The #1 Cause of Suffering
The gun made a loud click and the magazine slid out into my palm. I checked the chamber again. Yes, I did get that bullet too. Only one more day. I can do this.
I had to move quickly; I didn’t know when he might wake up. Where can I hide this? Where won’t he look? Maybe the best thing would be to keep all the pieces separate… I moved around the house stuffing the empty gun into my yoga props, the clip on the floor under the back of the couch, the bullets in the garage.
In the morning we drove north, silence thick between us. At the office, all the paperwork was filled out. Relieved he was finally facing his addiction, I returned to the car and drove back south. For the first time in years I felt free.
Free of the weight of feeling responsible for another. Free of the shame of this hidden secret. Free of the urge to try to get him to see, to change, to do something —anything!
I was also sad and alone.
That was the end of our relationship. Too much tangled history to find each other again. I gutted myself trying to make it work and had nothing left to give. He needed the radical shift of being alone to stay sober.
After 6 years, he still is sober. And I’ve had much time to reflect.
What I know now is that my suffering in the relationship was complex. There was a lot going on. But the root of the suffering was ignorance.
They say ignorance is bliss. The proverb suggests that not knowing something ensures we don’t worry about it. But it doesn’t remove the deep spiritual confusion we inherently experience in life.
I thought if I just tried hard enough I could get him to wake up. I thought I had the power to fix him, to help him. I was confused by his actions and thought it was because I wasn’t good enough or that I could do something to make it all better.
Ignorance, or avidya in Sanskrit, is the root of all suffering. It isn’t your garden-variety of ignorance, but a total inability to see things clearly. We misunderstand what is real and what is not. We confuse what is eternal and everlasting with those things that are fleeting and always changing.
We identify with the little me of the ego and forget the Soul within.
This is a pattern in human consciousness. It’s in this field of misunderstanding that all suffering and all other misunderstanding arises.
Sometimes, the confusion is like a knife in the heart. We see it and feel it, but fear pulling it out will cause us to bleed to death. Other times, we can see the Truth but doubt it and doubt ourselves. All of it creates a paralyzing fear.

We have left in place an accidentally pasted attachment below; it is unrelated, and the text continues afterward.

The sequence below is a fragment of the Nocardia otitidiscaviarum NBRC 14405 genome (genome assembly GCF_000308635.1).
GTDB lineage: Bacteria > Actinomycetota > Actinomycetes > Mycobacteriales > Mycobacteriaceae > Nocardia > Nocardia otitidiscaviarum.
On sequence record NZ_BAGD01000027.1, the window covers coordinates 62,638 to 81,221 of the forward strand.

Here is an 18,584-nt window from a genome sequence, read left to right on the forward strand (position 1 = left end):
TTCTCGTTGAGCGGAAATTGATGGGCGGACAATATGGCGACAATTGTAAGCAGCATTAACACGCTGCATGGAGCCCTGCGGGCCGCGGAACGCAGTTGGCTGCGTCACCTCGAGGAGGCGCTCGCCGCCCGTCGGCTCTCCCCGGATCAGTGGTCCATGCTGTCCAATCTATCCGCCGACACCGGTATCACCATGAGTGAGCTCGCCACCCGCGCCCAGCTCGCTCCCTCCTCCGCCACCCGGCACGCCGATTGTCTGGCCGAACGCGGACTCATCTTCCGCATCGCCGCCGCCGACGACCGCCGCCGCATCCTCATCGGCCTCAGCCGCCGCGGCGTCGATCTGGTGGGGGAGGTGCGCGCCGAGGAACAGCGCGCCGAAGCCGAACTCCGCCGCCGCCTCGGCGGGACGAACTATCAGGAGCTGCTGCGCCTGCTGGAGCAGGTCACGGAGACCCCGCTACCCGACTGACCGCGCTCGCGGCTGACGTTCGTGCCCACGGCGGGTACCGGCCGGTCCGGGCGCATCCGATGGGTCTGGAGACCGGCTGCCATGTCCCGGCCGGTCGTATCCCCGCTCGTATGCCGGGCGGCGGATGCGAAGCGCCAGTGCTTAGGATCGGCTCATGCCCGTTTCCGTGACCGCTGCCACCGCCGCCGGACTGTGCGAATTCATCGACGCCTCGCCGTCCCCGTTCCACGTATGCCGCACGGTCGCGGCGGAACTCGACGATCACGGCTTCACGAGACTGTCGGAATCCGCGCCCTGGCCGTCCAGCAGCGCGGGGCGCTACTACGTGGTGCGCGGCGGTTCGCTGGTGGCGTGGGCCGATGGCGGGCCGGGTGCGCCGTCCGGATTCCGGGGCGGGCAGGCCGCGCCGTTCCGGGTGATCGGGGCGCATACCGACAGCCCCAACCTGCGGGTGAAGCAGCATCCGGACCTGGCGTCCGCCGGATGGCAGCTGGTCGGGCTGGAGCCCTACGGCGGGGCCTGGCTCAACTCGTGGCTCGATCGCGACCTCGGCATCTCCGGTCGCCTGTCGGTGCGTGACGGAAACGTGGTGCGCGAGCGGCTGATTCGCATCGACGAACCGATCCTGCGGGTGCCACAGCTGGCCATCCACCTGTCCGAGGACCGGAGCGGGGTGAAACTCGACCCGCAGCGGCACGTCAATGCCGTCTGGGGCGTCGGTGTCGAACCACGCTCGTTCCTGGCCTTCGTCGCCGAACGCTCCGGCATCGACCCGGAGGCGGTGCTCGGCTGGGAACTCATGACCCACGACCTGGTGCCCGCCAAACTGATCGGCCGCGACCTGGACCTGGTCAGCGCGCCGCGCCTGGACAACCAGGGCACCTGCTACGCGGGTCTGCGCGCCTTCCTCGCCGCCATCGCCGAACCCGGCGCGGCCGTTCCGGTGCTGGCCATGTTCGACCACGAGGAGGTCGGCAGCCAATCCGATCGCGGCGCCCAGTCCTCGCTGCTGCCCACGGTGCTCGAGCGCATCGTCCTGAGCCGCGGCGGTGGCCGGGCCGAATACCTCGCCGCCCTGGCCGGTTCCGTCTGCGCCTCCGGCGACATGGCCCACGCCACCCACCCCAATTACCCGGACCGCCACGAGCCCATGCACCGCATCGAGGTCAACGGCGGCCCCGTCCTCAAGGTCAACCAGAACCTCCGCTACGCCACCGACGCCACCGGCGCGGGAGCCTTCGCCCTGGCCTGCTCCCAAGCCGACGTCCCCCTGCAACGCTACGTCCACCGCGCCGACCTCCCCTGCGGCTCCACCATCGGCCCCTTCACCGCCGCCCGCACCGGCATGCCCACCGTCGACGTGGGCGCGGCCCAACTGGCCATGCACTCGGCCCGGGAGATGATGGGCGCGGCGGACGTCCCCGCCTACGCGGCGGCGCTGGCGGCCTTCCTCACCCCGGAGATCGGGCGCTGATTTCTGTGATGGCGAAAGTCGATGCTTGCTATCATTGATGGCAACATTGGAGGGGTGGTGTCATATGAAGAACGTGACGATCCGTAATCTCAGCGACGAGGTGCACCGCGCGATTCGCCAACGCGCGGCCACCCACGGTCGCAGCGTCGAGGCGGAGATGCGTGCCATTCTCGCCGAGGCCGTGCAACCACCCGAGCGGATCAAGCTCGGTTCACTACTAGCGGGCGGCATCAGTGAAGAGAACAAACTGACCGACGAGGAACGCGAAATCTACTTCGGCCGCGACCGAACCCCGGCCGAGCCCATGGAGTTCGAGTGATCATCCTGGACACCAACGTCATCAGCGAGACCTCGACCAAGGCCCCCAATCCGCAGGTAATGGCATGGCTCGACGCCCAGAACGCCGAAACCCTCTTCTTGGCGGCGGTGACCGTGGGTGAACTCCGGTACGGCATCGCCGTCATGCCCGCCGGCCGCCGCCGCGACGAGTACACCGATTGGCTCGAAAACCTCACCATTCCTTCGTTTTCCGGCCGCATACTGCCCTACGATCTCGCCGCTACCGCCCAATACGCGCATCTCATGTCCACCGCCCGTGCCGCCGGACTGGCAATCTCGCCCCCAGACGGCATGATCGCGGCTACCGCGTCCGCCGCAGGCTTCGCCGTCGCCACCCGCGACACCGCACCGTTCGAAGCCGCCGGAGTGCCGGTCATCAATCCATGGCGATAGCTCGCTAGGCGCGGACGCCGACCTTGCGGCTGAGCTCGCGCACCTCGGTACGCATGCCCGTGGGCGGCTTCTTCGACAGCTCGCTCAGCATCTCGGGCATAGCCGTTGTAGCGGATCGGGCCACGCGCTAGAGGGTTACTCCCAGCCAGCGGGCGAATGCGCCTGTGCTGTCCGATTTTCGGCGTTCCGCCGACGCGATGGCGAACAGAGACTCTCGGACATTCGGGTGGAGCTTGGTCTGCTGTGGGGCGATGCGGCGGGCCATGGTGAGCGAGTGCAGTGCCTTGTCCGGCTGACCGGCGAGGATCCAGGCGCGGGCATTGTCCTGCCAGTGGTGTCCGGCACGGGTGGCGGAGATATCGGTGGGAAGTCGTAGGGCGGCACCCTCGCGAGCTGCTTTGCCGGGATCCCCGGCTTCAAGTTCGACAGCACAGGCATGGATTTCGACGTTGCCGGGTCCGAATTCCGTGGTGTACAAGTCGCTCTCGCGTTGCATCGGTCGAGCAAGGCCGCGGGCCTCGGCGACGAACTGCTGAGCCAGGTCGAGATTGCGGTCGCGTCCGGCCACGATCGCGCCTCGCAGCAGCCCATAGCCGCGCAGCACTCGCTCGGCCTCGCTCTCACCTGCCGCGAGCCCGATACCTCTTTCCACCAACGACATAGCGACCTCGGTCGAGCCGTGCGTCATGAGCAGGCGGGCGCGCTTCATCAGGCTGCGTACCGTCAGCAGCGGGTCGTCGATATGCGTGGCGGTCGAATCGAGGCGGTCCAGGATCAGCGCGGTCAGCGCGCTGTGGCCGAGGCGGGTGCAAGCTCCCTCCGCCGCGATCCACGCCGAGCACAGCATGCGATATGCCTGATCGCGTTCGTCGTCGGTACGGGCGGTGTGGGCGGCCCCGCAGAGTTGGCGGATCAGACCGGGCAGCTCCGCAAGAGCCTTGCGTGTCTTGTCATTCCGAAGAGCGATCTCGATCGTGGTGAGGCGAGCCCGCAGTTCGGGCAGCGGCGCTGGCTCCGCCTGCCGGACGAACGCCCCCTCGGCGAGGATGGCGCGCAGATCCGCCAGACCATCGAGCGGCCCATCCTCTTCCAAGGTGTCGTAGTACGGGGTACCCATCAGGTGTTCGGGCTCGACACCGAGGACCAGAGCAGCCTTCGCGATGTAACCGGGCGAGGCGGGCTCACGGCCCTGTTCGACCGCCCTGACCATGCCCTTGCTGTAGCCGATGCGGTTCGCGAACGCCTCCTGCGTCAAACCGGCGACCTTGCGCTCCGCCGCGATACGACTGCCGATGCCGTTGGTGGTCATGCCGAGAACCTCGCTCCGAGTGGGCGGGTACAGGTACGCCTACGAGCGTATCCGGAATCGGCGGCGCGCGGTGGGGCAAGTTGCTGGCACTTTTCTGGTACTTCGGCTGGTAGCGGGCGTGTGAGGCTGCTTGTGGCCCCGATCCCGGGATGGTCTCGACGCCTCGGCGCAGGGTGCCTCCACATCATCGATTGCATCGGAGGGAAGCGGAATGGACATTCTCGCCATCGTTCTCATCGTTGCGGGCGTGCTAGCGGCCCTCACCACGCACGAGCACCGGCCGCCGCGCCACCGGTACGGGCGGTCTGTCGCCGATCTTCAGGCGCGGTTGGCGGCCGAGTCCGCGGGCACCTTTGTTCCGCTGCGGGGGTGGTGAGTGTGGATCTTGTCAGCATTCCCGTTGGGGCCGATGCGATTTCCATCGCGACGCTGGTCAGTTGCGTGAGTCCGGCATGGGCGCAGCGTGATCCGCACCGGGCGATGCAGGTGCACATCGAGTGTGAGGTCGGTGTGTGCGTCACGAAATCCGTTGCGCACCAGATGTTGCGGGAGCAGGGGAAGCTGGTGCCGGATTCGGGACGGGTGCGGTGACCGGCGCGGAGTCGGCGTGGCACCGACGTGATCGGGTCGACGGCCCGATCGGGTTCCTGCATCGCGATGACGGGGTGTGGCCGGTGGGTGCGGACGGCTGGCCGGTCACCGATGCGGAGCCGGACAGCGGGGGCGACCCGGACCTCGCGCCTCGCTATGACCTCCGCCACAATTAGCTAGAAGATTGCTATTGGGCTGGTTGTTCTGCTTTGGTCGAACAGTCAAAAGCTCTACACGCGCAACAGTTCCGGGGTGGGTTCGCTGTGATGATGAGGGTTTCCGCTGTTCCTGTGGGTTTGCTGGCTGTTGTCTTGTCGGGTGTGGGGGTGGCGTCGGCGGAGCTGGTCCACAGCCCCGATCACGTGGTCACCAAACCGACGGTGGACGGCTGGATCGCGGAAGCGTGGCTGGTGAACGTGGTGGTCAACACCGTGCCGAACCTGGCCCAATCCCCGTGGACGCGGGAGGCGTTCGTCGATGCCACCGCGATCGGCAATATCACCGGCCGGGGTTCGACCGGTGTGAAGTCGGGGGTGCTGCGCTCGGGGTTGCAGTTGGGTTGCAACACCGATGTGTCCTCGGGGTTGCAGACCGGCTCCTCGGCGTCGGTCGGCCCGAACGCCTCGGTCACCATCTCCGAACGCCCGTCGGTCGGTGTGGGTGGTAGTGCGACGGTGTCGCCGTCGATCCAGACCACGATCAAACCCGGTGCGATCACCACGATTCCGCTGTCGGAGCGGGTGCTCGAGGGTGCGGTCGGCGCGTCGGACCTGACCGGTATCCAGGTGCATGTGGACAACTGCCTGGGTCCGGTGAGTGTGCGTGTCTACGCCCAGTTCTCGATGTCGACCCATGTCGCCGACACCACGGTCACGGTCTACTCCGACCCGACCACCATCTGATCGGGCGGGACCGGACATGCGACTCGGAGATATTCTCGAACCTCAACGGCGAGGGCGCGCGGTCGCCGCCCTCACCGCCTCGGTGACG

Once I realized that his addiction had nothing to do with me, I knew I was in the wrong place. But I doubted I had the ability to make it on my own. I didn’t think I could support myself. I was afraid of what other people would think or say about me if they knew. And so I stayed.
Seeing something through the misperception of avidya leads to misaligned actions. After years, misaligned actions become samskaras, or built up patterns and habits. These patterns pull us back in, again and again, even when we’re super mindful and very conscious. It takes time for them to develop and takes time and devotion to tear them down and transform them into something else.
The practice of yoga is about reducing the size and pull of the samskaras. It’s about making new patterns. Practicing and practicing until we aren’t just overriding old patterns but return to a state of natural freedom.
We practice pranayama to calm the mind, so we can recognize the Truth and begin to see more clearly. Through asana we build courage and strength to go from inaction to motion. Not just any motion, but aligned and purposeful motion.
Through his inaction I saw that there was nothing I could do. I knew he, and only he, could take responsibility for himself. Despite my terror, and only after I saw him check into the safety of rehab, I walked away. It was a better choice for me to face my fears and start to build new patterns. Ones more aligned with my Truth.
The samskara is still there. I still doubt myself. I still want to help others — sometimes to my detriment — and am a hopeful optimist. I think people will figure it out and do the right thing. But only if they do yoga…